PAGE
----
Protecting the Oregon Owyhee Canyonlands

Photo: Brian Grossenbacher
Protecting the Oregon Owyhee Canyonlands
Theodore Roosevelt Conservation Partnership

Oregon’s Owyhee region is a 4.6-million-acre expanse of public lands that is among the most remote in the Lower 48 states. More than 200 species of wildlife live amongst the vast expanse of sagebrush and bunchgrass and the region has also long been recognized by hunters, anglers, rafters, and recreationists of all types as a place to get lost in wild country . In the Intermountain West, changing precipitation patterns, reduced mountain snowpack, more frequent fires, and an increase in invasive species are affecting habitats that fish and wildlife species depend on. In addition to a warming climate, increasing development and unmanaged recreational pressures threaten ecosystem health.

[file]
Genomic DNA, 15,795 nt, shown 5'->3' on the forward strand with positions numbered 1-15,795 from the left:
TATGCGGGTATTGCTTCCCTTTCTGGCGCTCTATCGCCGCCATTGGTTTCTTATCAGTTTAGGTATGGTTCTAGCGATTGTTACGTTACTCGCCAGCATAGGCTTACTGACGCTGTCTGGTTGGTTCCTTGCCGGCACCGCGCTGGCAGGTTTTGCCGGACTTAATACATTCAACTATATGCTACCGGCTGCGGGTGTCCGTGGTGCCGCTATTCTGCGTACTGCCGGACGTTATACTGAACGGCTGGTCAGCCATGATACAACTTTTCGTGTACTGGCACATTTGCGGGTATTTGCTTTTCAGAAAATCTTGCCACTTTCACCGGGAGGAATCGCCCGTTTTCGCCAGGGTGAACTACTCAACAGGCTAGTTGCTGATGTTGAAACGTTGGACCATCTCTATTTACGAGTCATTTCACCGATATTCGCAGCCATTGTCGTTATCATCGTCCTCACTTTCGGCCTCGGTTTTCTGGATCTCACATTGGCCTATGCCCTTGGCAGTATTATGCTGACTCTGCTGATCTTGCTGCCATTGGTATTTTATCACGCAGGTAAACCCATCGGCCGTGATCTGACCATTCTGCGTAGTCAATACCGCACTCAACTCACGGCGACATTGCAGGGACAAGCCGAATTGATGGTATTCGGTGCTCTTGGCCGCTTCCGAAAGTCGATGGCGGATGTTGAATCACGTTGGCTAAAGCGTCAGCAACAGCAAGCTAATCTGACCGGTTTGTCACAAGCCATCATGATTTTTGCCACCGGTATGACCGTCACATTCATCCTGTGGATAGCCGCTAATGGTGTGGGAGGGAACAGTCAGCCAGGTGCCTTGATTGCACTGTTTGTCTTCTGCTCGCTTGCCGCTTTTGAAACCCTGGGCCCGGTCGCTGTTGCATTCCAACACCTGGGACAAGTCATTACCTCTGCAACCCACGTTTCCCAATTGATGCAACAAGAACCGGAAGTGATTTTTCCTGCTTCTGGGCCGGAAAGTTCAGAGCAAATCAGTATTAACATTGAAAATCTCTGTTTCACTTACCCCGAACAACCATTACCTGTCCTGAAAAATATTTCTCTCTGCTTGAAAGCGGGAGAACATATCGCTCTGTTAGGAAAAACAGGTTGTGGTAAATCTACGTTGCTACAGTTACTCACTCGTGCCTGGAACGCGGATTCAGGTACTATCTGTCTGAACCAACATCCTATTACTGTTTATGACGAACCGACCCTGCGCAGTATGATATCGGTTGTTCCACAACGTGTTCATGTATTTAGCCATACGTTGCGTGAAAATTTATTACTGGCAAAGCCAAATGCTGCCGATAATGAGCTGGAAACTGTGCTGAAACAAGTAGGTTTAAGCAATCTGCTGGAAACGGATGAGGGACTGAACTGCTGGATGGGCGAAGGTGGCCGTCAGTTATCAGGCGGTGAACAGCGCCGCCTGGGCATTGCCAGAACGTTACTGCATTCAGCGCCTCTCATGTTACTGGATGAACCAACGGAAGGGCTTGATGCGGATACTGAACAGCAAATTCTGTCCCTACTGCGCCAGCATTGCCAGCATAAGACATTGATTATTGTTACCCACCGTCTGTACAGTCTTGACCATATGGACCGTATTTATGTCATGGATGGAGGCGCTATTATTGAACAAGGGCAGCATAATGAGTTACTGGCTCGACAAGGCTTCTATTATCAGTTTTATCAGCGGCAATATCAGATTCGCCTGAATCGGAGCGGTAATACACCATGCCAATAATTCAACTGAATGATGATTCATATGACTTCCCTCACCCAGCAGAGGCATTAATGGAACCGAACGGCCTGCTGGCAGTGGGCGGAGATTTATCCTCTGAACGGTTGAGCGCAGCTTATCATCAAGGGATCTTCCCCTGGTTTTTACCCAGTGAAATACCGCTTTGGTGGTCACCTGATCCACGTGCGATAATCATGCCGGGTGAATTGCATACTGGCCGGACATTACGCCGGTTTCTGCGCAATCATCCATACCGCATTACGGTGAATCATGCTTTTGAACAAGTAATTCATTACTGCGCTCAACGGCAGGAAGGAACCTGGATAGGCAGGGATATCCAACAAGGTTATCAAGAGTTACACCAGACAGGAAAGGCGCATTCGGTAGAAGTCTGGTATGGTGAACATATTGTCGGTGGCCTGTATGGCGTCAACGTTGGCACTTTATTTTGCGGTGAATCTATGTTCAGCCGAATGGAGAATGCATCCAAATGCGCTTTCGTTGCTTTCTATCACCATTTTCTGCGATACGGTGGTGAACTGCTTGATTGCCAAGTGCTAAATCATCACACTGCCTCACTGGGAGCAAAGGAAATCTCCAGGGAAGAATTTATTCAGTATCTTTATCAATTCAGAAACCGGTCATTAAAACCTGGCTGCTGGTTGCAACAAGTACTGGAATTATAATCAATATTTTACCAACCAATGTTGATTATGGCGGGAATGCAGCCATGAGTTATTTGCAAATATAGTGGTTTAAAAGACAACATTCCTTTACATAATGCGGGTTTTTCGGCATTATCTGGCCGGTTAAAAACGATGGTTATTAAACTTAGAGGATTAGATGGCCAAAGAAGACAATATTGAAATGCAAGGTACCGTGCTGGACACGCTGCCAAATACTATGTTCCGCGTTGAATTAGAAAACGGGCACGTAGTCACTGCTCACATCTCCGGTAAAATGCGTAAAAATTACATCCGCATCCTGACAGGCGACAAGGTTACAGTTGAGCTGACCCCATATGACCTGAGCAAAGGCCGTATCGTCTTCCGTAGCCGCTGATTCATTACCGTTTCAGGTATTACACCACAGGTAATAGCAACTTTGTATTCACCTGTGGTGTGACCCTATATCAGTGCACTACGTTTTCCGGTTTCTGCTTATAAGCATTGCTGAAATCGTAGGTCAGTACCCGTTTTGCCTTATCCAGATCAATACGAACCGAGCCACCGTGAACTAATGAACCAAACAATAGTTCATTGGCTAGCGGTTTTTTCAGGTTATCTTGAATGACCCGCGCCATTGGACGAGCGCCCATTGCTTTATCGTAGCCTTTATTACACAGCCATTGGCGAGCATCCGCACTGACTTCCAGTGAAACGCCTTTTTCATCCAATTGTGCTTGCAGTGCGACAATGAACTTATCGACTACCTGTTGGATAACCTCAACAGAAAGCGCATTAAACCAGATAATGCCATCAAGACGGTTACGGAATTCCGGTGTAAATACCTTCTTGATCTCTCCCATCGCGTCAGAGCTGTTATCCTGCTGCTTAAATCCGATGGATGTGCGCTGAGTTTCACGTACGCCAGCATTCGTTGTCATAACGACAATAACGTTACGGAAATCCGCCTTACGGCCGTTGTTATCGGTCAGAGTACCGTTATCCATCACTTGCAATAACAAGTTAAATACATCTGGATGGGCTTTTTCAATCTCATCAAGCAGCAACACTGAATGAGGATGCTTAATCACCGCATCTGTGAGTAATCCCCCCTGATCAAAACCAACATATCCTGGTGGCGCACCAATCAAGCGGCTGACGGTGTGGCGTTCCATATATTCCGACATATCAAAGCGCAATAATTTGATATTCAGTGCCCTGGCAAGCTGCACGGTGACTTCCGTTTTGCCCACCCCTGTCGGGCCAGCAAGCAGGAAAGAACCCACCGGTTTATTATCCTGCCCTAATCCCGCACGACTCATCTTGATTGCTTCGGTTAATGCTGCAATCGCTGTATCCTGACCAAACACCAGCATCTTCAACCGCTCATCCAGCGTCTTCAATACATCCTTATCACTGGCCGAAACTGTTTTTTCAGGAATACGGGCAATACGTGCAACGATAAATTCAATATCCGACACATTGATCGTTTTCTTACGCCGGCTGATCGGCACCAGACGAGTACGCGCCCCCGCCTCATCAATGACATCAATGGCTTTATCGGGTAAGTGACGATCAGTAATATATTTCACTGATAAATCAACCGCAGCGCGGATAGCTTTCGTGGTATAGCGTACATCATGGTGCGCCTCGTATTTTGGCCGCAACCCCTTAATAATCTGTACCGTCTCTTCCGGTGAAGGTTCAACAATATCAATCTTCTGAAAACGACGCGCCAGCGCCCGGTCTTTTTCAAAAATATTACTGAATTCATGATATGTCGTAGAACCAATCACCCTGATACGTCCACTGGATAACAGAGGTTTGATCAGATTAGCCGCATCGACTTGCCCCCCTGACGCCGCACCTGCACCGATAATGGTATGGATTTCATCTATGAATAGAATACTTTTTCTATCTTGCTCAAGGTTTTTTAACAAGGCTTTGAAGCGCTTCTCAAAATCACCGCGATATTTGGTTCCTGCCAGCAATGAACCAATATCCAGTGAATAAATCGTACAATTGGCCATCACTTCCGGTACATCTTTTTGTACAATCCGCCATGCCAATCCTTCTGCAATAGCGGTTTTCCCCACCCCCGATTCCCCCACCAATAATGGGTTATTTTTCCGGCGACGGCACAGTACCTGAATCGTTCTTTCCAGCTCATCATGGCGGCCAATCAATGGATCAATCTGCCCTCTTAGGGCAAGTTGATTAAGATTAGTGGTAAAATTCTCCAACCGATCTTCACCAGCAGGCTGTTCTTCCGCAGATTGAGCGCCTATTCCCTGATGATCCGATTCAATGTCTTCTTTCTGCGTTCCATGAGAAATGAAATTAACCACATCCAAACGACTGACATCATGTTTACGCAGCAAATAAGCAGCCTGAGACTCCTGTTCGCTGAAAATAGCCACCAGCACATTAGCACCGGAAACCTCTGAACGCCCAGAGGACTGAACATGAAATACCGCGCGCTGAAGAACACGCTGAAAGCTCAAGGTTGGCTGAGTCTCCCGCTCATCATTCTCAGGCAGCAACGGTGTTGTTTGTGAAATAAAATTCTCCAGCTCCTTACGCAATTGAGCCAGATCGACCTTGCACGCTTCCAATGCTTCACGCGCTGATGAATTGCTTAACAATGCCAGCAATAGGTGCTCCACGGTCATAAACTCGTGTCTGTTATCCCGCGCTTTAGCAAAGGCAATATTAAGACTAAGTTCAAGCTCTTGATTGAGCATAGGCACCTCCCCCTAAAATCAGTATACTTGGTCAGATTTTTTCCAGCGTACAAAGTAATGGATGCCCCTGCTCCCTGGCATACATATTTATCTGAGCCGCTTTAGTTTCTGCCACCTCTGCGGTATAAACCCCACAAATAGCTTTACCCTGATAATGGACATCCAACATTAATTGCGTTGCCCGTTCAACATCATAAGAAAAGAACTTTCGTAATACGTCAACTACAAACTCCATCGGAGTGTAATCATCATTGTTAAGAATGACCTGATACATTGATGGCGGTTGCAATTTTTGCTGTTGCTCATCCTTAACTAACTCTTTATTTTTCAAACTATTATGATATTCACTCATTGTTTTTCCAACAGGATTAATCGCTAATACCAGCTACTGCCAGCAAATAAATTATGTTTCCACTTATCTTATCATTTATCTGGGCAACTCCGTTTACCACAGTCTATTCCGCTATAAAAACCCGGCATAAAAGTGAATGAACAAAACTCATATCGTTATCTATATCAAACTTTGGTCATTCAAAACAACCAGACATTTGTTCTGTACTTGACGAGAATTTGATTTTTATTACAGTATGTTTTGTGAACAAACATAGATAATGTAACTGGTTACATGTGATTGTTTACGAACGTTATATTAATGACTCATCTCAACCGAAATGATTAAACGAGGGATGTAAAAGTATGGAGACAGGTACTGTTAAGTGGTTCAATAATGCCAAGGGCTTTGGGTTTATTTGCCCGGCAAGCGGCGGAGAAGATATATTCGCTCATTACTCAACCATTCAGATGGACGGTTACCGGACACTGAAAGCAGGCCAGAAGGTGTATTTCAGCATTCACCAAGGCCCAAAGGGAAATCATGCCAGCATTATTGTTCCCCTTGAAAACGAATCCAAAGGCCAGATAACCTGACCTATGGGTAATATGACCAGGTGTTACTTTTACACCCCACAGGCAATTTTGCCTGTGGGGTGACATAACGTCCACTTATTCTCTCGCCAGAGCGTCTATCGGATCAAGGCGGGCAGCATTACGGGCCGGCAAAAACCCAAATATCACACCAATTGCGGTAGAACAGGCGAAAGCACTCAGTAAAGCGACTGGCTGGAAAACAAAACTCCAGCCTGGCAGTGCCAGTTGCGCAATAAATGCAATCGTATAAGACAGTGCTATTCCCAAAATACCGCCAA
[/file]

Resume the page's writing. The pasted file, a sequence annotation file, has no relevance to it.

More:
Since 2019, Senator Wyden has introduced several iterations of The Malheur Community Empowerment for the Owyhee Act with the intention of protecting this landscape. The most recent version, introduced in June 2023, would designate more than one million acres as Wilderness, and includes provisions to restore ecosystems within the region and improve grazing flexibility and management for permittees. With the leadership of Senator Wyden and strong support from a diverse group of stakeholders, the bill passed out of Committee in December 2023 with bipartisan and unanimous support. For the first time, the bill now awaits a potential end-of-session public lands package and a vote by the full Senate floor.